What is God like? When answering this question, most of us think in terms of his justice, power, mercy, wisdom, immutability, eternality, and sovereignty. But we rarely (if ever) think of his impartiality. Yet the Bible makes it clear that “God shows no partiality” (Rom 2:11). We see this truth wonderfully displayed in Jesus. He was the same with poor Bartimaeus as he was with rich Zacchaeus. He was the same with the prostitute as he was with the Pharisee; the Samaritan as the Jew; the social elite as the social outcast; the lawyer as the leper; the politician as the publican; the wealthy as the poor; the strong as the weak. He was impartial.
One of the reasons God saves us is so that we might be like him. This means that like God we should show no partiality. James declares “My brothers, show no partiality as you hold the faith in our Lord Jesus Christ, the Lord of glory” (v. 1). What does he mean? He tells us by way of an example:
“For if a man wearing a gold ring and fine clothing comes into your assembly, and a poor man in shabby clothing also comes in, and if you pay attention to the one who wears the fine clothing and say, ‘You sit here in a good place,’ while you say to the poor man, ‘You stand over there,’ or, ‘Sit down at my feet,’ have you not then made distinctions among yourselves and become judges with evil thoughts?” (vv. 2–4).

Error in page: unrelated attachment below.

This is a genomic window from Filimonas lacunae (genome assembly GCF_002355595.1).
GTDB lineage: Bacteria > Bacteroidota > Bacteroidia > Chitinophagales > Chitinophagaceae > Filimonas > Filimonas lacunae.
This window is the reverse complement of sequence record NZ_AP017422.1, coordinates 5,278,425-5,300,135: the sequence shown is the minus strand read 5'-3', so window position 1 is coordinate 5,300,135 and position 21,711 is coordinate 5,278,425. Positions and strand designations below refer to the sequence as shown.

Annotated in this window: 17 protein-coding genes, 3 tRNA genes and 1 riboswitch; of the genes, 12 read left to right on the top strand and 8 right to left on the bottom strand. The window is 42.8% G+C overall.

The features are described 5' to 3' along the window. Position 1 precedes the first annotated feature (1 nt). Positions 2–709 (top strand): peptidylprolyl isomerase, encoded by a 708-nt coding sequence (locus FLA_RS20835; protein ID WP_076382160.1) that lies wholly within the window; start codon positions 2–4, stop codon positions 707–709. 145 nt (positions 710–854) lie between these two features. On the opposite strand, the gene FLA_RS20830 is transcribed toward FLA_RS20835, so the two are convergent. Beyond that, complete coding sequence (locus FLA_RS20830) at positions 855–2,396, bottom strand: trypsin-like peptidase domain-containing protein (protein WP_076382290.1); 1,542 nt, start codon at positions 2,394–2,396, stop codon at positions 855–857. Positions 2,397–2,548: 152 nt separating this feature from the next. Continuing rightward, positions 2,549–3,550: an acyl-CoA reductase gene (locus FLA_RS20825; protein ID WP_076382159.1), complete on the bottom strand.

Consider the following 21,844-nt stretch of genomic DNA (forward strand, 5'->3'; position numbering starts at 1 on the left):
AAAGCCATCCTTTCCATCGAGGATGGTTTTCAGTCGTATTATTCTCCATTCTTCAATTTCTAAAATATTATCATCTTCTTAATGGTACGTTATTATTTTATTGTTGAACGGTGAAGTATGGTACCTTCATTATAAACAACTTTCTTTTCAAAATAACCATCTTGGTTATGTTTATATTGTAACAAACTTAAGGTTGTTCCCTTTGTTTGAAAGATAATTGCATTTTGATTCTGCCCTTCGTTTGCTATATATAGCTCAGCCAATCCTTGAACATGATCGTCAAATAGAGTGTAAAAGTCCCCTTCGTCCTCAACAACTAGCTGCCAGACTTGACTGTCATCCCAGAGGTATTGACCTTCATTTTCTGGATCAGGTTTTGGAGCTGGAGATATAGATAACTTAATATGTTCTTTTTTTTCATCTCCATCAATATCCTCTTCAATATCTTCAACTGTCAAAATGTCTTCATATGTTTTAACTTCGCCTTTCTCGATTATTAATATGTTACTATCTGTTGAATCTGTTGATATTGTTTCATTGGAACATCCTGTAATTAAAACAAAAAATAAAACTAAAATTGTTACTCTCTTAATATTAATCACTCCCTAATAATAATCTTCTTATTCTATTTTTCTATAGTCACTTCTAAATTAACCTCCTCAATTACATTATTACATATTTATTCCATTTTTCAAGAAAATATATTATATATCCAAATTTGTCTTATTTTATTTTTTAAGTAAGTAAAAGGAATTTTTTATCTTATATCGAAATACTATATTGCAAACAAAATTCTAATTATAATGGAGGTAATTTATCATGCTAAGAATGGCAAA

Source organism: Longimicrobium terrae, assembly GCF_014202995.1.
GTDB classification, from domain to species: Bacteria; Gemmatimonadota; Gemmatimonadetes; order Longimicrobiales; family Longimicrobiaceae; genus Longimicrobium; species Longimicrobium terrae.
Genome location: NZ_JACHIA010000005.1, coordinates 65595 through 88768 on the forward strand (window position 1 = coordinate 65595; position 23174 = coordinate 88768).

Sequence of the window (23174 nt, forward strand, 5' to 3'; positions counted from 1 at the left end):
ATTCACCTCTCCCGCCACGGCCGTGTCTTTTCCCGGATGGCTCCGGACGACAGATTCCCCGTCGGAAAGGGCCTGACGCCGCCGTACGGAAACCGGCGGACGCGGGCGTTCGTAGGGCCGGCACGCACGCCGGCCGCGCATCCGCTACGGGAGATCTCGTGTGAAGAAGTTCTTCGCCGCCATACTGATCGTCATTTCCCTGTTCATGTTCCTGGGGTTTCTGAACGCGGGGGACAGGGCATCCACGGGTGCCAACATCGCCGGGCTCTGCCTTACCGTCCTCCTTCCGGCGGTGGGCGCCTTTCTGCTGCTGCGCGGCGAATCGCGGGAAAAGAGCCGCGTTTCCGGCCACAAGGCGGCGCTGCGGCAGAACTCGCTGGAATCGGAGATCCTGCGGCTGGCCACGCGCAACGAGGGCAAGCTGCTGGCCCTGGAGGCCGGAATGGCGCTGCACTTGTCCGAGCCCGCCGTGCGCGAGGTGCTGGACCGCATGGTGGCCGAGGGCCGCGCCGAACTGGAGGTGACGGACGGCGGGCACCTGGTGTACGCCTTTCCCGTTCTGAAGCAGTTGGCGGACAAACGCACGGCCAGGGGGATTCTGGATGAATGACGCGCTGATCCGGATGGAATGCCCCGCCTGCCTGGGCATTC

Here, James isn’t denouncing all rich people, nor is he praising all poor people. He isn’t saying there’s inherent vice in wealth, nor is he saying there’s inherent virtue in poverty. His point is this: We must not over-value the rich and under-value the poor. In other words, we must not show partiality.
James provides four motives for obeying this command.
1. God’s Grace (v. 5)
First, James appeals to God’s grace:
“Listen, my beloved brothers, has not God chosen those who are poor in the world to be rich in faith and heirs of the kingdom, which he has promised to those who love him?” (v. 5).
According to this verse, God places a three-fold dignity upon his people: (1) he chose them; (2) he chose them to be rich in faith; and (3) he chose them to be heirs of the kingdom (v. 5). (For more on this, see 1 Cor. 1:27–29.) This means that God loves, accepts, cherishes, and welcomes his people. He’s going to put them on display for all eternity as a testimony to his glorious grace.
When we fail to treat his people accordingly, we dishonor those whom God honors. When we show favoritism on the basis of wealth, success, appearance, or popularity, we dishonor those whom God honors.
2. God’s Name (vv. 6–7)
Second, James appeals to God’s name:
“But you have dishonored the poor man. Are not the rich the ones who oppress you, and the ones who drag you into court? Are they not the ones who blaspheme the honorable name by which you were called?” (vv. 6–7).
The Bible often employs a literary device known as hyperbole, meaning it exaggerates a truth for the sake of emphasis. This is what James does here. (1) Has God only chosen to save the poor (v. 5)? No. He also calls the rich (e.g., Joseph, Lydia, Philemon). James’s point is that, generally speaking, God calls the poor. (2) Do all the rich oppress the poor (v. 6)? No. The Bible speaks of those who gave of their wealth to minister to the poor and advance the cause of the gospel. James’s point is that, generally speaking, the rich oppress the poor.